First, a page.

I’ve been reading neurologist V.S. Ramachandran’s interesting (and occasionally, slyly funny) book The Tell-Tale Brain. There are some unexpected and cogent explorations of art in it, including a great anecdote about the Nobel Prize-winning Dutch ornithologist/ethologist Nikolaas Tinbergen and his experiments in the 1950s with seagulls. Some of Tinbergen’s most groundbreaking work was on what he called supernormal stimuli. In short, living creatures have inherent, instinctive preferences for certain things that play an important part in their lives, especially their reproductive lives. Birds like eggs in their nests and birds like sitting on eggs because if they didn’t then there wouldn’t any more birds. But these instincts can also be thwarted because a bird also usually prefers a giant, artificial, gaudy egg with exaggerated markings to anything nature can create. Male butterflies want to mate with female butterflies, but they will often choose an unreal, perfect model of a female butterfly instead of its– by comparison, anyway– boring and imperfect real-life counterpart.
Tinbergen also found that female herring gulls have a red spot underneath their beaks, which is a target for gull chicks to peck at when they want to be fed. The chick pecks the red circle, opens its mouth, the mother regurgitates some food, and they repeat as necessary or until the supply of seagull vomit is exhausted. It turns out, though, that chicks are not terribly bothered if it’s their actual mother who feeds them. A head on a pole, or a disembodied beak, or a red dot on a stick will all provoke a chick to peck for food. Evolution and daily life both tend to favour quick reactions and ad hoc solutions; as Ramachandran mischievously puts it, in nature a chick is unlikely to ever encounter “a malicious ethologist waving around a fake beak” so it makes sense for the hardwired seagull rule to take a relative short cut like “if I’m a baby, then red dot=mother=food”.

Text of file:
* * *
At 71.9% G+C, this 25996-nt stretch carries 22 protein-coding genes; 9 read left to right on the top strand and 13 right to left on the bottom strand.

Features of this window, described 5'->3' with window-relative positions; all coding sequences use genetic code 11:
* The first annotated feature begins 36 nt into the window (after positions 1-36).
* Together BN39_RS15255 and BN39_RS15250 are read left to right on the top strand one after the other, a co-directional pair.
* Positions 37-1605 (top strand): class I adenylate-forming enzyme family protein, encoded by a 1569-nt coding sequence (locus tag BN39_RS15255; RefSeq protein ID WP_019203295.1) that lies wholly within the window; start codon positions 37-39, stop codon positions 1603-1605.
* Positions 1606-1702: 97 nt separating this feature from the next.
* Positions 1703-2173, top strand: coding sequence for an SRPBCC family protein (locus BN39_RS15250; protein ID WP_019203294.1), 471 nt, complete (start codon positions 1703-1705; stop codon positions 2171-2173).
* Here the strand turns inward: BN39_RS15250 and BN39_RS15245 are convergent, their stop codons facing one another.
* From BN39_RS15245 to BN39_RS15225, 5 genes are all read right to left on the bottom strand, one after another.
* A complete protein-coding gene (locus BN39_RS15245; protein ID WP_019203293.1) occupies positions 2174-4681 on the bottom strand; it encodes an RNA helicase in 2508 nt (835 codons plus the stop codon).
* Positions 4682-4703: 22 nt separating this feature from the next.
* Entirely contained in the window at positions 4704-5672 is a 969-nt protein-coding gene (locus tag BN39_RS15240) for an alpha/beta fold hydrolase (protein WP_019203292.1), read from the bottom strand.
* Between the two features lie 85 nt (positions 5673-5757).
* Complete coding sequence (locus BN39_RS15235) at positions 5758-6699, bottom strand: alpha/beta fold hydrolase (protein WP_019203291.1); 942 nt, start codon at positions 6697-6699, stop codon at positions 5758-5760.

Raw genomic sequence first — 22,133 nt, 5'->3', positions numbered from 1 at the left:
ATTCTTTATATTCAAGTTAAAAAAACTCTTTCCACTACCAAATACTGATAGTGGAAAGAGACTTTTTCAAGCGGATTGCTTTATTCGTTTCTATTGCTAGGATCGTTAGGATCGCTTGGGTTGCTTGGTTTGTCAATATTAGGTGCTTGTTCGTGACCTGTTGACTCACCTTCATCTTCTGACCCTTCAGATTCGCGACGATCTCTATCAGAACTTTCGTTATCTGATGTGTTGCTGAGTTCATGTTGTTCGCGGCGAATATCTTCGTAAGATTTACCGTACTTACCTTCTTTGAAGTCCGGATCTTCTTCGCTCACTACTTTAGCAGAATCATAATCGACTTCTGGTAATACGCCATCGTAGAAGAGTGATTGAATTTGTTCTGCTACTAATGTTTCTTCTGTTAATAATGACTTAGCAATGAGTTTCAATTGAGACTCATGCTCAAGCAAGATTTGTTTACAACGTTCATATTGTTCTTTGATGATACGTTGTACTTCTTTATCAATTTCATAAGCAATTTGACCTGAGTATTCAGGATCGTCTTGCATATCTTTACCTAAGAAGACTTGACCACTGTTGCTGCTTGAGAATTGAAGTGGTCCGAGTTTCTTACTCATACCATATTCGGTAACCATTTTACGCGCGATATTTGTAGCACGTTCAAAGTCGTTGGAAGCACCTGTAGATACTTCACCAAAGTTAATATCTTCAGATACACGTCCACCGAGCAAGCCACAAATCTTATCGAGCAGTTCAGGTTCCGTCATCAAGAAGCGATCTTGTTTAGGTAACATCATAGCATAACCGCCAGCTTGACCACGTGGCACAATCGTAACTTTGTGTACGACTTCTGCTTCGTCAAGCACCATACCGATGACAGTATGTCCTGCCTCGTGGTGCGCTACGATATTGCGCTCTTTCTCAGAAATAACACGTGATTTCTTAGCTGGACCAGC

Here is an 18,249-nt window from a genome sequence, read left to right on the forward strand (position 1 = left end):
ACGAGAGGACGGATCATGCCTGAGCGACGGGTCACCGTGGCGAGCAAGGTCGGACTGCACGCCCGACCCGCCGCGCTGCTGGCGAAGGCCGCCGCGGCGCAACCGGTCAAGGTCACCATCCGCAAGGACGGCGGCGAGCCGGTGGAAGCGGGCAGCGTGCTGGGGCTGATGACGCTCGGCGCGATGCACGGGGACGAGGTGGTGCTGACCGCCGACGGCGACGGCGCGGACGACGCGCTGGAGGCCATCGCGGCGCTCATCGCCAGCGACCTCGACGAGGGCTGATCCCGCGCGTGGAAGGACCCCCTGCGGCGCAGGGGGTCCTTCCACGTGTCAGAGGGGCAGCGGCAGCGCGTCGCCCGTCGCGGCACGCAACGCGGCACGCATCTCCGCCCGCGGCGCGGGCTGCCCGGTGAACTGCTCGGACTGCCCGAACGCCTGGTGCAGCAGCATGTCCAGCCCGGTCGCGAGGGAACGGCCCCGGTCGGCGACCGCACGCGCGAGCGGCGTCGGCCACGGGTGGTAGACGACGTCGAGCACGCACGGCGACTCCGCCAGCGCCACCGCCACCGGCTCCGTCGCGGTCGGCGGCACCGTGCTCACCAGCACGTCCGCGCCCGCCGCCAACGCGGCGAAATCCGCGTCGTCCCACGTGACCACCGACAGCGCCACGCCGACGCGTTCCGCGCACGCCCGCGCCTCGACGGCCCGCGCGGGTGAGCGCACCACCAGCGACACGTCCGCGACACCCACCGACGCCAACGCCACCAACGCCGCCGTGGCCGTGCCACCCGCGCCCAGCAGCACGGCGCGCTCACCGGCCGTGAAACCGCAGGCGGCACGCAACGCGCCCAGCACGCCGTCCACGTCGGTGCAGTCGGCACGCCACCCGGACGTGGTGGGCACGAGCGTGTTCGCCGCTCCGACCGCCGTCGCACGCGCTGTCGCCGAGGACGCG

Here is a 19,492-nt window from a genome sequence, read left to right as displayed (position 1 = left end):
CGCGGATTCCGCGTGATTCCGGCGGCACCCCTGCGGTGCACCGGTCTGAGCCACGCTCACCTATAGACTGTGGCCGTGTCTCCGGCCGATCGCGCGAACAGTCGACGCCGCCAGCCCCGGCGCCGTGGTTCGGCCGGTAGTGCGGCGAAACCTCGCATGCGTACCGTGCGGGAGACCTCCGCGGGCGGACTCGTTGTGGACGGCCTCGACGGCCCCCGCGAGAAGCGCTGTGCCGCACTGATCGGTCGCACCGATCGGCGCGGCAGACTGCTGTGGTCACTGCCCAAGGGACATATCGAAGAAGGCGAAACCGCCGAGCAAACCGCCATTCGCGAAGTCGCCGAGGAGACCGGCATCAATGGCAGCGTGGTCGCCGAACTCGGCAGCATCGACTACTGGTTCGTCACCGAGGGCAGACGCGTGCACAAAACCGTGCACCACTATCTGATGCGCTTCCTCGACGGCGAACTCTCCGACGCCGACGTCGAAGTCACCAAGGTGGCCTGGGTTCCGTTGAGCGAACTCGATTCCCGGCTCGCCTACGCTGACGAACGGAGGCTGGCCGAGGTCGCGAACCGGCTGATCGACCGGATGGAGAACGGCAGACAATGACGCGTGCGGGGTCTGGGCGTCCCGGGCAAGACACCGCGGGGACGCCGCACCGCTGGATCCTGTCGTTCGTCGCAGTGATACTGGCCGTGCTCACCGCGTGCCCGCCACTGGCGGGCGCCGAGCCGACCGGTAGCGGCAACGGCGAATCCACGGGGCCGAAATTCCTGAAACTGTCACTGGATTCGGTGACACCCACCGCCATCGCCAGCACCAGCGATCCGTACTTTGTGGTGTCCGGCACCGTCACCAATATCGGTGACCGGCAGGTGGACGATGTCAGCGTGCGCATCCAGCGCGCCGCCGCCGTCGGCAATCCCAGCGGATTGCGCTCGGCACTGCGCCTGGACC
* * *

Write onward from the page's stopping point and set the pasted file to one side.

What’s really fascinating is Tinbergen’s discovery that if you put three red stripes on the end of a stick, the chick goes into a frenzy of pecking; this abstract supermother promises far more than any real biological mother can. It seems there’s an addendum to “red dot=mother=food”, some as yet inexpressible rule that’s being exploited by this amplification of what nature offers. Ramachandran:
“Imagine that seagulls had an art gallery. They would hang this long thin stick with three stripes on the wall. They would call it a Picasso, worship it, fetishize it, and pay millions of dollars for it, while all the time wondering why they are turned on by it so much, even though (and this is the key point) it doesn’t resemble anything in their world. I suggest this is exactly what human art connoisseurs are doing when they look at or purchase abstract works of art; they are behaving exactly like gull chicks. By trial and error, intuition or genius, human artists like Picasso or Henry Moore have discovered the equivalent of the seagull brain’s stick with three stripes.”
It should be noted that Ramachandran is just throwing this idea out as a plausible hypothesis, and he isn’t dissing or dismissing abstract art here. Neither am I. But this is the first time I’ve ever seen a theory of abstract art’s appeal that makes some kind of objective sense and isn’t smothered in academic artspeak claptrap to mask all the things we don’t know, and in many cases can’t know.
PS: Abstract Supermother is the name of my new band.